Jules Michaelis was the foremost local leader in the efforts to get the park built.
- Parks Commissioner August Heckscher, January 22, 1969
This park is named, in part, for Jules Michaelis (1893-1968), a long-time caterer and civic leader in the Rockaways. For 16 years he served as president of the Wavecrest Civic Association, and was also a member of the Rockaway Chamber of Commerce and the Borough President’s Committee on Aviation. He was also a leader in the efforts to develop Bayswater Park. The community felt a need for more recreation space and better facilities, and Michaelis was particularly interested in creating a quality baseball diamond so that students from Far Rockaway High School would have a place to play.
The history of Michaelis Park goes back to the 1920s. Ownership of land on the Rockaway Peninsula was poorly recorded, and there were lawyers who made a career of resolving the titles of disputed property. This park site is an example. In a 1925 court case, the City of New York asserted that it owned the property as part of the shorelands transferred by the State. The Best Renting Company also claimed the property and was renting it out at the time, believing it had legally bought the title from a private owner. The New York State Court of Appeals found that ownership went back to a colonial land grant made by Lieutenant Governor Thomas Dongan to a man named John Palmer in 1685. Much of the land from that grant is now underwater, but the court held that the land grant gave the waterfront, as well as the submerged land, to the private owners. The court thus found in favor of the Best Renting Company on July 19, 1928.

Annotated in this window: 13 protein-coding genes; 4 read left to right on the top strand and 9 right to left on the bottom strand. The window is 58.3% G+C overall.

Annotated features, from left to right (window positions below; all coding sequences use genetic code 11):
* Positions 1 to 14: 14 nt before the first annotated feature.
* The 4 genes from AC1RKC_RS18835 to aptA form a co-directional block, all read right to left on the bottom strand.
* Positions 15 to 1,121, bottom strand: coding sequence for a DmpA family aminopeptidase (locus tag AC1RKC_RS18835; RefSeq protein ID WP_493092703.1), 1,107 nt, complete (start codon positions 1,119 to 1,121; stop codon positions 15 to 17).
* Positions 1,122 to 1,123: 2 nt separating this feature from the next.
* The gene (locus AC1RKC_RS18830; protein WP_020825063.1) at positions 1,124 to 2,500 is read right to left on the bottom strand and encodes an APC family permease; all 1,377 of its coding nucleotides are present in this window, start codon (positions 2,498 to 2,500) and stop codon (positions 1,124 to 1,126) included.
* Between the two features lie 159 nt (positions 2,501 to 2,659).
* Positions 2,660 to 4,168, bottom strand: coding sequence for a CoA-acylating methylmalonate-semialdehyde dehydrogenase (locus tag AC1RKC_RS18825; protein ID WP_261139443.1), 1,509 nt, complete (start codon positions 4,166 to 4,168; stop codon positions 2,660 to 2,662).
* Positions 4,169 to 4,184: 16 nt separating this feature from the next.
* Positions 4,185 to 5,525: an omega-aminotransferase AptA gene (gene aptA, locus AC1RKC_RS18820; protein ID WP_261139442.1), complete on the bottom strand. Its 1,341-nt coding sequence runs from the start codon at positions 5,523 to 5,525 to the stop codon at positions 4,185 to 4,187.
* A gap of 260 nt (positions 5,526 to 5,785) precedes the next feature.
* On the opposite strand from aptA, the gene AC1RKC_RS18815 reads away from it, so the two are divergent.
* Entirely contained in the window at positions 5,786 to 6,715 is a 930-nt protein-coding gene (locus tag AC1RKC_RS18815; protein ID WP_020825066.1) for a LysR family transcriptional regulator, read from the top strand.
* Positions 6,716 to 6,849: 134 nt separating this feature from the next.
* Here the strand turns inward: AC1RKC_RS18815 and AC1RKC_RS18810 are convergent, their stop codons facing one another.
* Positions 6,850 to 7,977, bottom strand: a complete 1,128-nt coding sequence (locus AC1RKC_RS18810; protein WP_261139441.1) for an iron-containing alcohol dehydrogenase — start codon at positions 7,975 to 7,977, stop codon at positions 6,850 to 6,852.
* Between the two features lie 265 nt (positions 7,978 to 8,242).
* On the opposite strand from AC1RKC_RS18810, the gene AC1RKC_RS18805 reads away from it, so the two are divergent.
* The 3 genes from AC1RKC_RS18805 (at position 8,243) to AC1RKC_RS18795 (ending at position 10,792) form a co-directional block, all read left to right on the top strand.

Having lost its claim to the property, the City bought the initial 15.4 acres from the Best Renting Company on October 14, 1931, for $120,000 and transferred the land to Parks on the same day. Of that, 11.4 acres were underwater. Although workers cleared the site, facilities remained meager. The park offered only a stretch of waterfront and a backstop for baseball -- the infield and outfield were non-existent. Through the efforts of community members like Jules Michaelis, the City expanded the park and upgraded the facilities in the late 1960s. The park was named to honor Michaelis by Local Law #53 of 1969. In 1996, Council Member Juanita E. Watkins provided $654,000 for a renovation.
This park, bounded by Beach Channel Drive, Beach 32nd Street, Dwight Avenue, and Norton Avenue, now offers a playground with climbing equipment, safety surfacing, and spray showers. Athletic facilities include handball courts, three basketball courts, six tennis courts, and a large baseball field located near the water. There is a sitting area, an area with terraced steps, and a comfort station. Sculptures of a dolphin and a seal stand in the playground. One can also get a spectacular view of Lower Manhattan from this park.
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